Meet Michelle Murakami
Graphic Designer / Painter
“I come from a family of creatives. Having live music in our house from my dad and his friends, and murals painted by my mom on 3 of the walls in our house, it was natural that my siblings and I would gravitate to that. I have been a graphic designer for more than 33 years working for corporate in-house teams, an ad agency and now on an educational team at Vanderbilt. I have had many different responsibilities in the graphic designer role such as illustrator, composer, photographer, photo editor, quality control, among others. I have only recently begun to get back into fine art more consistently; something I haven’t done since school.“
How would you describe your current style?
I enjoy painting nature, especially when interesting textures give the natural objects an otherworldly feeling. I paint using acrylic, oil and watercolor. I’m still trying to find my style — I generally lean toward realism, but sometimes that feels rather confining, so I’m exploring techniques that force me to loosen up. We’ll see how that goes and where my style evolves. I also do a bit of surface pattern design (for fabric/wallpaper etc).
How long have you been painting?
Having had such a long hiatus from art after graduating with only a few jaunts back into art here and there, I would have to say that my current work has only been active for about 2 1/2 years.
What was the pivotal moment that made you decide to follow your path as an artist?
I think that finding Jill Turpin at Niche in 2018. She was actively trying to create the Fairview Arts Council at that time. Having found so many people in that group who just wanted to create art/music/beauty and help it to grow and make Fairview a more interesting and lovely place to live not only inspired me to continue making more art, but gave me more reason to feel that my move back to Fairview was meaningful.
What can you tell us about your process?
Because I’m still working to create what I feel is “my style”, my process is rather in flux right now. I’m taking things I’ve learned from all these amazing people in the arts council and seeing what feels right to me. So far, laying down a solid or graduated latex or acrylic color background on top of my gessoed board or canvas and letting my image take on that hue, building shadows and light off of that has been a favorite way for me to get past that blank canvas nervousness.
What are some of your favorite places where your work has been displayed?
I did an oil painting of a split gilled mushroom that was just filled with this amazing texture and I worked on it during one of my Zoom meetings with my work mates where everyone got 5 minutes to show their talents. To my surprise, one of my colleagues fell in love with it and offered to buy it! I have always admired her and her husband’s wonderful taste in art, so the fact that they chose my work to hang on their wall with so many other amazing artists, makes me humbled and honored.
Who are some of your inspirations?
I’d have to say that my earliest influences were my family, then in high school my English and art teachers Mrs. Gregg, Mrs. Colton and Mrs. Pendergrass. Oddly the most exposure I had to art in my teens was from album cover artwork from the likes of Roger Dean, Andy Warhol, Patrick Nagel. I mean…the hours I spent pouring over the lyrics and art on albums is mind–numbing. I’ve always loved Alphonse Maria Mucha and Maxfield Parrish — in fact I’ve done a mural of each of their art at two different places I’ve lived. Through my 30s, my influences were comic book artists Adam Hughes and Alex Ross. Alex Ross’ watercolor work is incredible! More recently, I’m in love with Robert Langford’s work.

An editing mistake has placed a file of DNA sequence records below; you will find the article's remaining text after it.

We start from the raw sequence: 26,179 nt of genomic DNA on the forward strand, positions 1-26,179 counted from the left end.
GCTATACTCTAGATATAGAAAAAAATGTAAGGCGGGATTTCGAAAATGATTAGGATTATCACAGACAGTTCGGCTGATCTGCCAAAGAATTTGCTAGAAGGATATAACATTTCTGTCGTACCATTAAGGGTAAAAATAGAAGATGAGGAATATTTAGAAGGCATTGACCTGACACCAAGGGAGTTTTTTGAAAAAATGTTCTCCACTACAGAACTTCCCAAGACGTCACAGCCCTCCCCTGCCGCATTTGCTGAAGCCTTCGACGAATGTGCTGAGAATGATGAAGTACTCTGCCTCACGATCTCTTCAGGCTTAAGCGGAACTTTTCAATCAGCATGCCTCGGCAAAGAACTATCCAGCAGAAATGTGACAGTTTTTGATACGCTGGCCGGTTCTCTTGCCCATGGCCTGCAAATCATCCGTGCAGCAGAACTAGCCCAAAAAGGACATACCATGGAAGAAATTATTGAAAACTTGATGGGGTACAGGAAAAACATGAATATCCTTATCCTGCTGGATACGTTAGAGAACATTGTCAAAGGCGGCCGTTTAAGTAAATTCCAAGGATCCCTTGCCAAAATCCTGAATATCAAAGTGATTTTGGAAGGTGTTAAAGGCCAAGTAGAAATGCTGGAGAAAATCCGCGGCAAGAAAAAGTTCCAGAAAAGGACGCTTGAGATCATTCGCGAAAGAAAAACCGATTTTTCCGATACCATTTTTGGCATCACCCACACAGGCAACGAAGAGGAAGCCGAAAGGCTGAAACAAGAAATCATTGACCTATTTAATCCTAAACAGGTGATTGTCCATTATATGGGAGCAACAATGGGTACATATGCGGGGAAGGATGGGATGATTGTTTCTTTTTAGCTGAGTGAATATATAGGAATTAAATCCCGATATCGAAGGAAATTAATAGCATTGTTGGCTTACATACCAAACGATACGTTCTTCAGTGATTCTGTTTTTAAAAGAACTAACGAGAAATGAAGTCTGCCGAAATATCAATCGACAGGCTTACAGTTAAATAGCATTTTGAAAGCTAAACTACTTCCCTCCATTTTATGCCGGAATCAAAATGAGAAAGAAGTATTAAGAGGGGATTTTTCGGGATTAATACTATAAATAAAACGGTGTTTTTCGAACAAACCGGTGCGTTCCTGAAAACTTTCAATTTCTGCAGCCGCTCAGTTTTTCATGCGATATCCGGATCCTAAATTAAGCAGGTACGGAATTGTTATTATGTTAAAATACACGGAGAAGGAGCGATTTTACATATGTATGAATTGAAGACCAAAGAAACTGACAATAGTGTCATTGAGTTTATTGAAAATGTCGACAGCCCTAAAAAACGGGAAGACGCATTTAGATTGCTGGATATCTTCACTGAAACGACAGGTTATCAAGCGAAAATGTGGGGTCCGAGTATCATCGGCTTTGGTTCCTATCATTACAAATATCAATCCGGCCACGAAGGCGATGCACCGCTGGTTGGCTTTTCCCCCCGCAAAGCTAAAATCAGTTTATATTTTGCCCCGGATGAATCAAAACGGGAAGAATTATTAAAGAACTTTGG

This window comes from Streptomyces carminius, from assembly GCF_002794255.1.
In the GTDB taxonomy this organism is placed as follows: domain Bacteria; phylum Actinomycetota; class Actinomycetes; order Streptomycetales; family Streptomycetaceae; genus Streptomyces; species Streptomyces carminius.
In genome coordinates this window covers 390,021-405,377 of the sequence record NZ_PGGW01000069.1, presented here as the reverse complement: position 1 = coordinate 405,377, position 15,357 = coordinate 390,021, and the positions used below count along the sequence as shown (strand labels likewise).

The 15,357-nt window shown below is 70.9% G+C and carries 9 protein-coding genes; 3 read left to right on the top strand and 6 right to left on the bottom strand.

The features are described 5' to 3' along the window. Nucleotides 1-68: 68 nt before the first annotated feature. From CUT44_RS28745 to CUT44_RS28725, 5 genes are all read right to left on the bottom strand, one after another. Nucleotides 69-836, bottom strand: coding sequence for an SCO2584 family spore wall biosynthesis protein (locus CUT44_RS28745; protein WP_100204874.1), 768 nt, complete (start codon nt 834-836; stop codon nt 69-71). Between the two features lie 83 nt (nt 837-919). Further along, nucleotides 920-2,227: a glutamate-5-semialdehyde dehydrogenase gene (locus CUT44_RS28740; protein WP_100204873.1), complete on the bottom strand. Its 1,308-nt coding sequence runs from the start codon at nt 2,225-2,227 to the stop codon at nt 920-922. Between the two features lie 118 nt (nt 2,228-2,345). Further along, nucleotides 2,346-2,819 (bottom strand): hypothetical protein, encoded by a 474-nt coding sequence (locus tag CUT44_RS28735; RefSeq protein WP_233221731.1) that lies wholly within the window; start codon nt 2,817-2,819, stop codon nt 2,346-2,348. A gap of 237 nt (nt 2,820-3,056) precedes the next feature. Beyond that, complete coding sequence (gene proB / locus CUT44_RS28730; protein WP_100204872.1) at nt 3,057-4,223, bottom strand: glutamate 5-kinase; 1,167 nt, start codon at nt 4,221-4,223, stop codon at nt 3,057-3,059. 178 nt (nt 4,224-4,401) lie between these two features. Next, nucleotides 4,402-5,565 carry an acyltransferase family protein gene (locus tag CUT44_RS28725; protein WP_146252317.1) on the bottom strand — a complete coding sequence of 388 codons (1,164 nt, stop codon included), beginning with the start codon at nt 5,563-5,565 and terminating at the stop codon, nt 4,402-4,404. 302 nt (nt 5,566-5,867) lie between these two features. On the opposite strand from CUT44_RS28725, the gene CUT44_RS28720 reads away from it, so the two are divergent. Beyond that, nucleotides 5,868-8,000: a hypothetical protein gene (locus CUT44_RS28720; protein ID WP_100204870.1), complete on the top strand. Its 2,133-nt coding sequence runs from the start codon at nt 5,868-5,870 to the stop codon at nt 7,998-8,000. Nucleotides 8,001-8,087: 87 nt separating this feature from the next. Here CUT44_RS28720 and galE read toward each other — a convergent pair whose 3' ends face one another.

What work that you’ve done are you most proud of?
Just having been a working graphic designer for so long is a great accomplishment for me. The work I do for my job will never be remembered or written about, but being able to make a living wage doing something I enjoy is simply gratifying.
Where do you find your inspiration?
Nature, texture and things–that-I-mistake-for-something-else inspire me.
What have you found to be your biggest challenge in making your art? Finding a style that suits me with my indecisive ADHD brain fighting my every choice.
What would you say your future goals include?
While my personal goals for finding my style and creating a cohesive body of work is something I really want to work toward, I would like to help to make a more prominent art presence in Fairview. We have always had music here — but visual art has previously seemed like a luxury here which being a working community wasn’t something easily afforded by most. But really, art is more of a necessity for the soul. Expression of art and those who appreciate those expressions have a human bond that is like no other. Art speaks when words can’t. Additionally, my Jill, my husband Kevin, and I have a concept for a mural in the common area of the Arts Council and Kevin’s Rock and Roll Emporium — a kind of iconic backdrop for some musical events that will begin to happen once the coronavirus is under control.
What would you like to see happen in Fairview to build a better art community?
It would be great to have more musical, visual arts, and performance arts available in Fairview. We are on a major highway that goes right into Nashville, and to be a stopping point rather than a pass-through would be so amazing. We have a lot of talent and beauty here in Fairview and supporting each other in those endeavors will naturally build that community.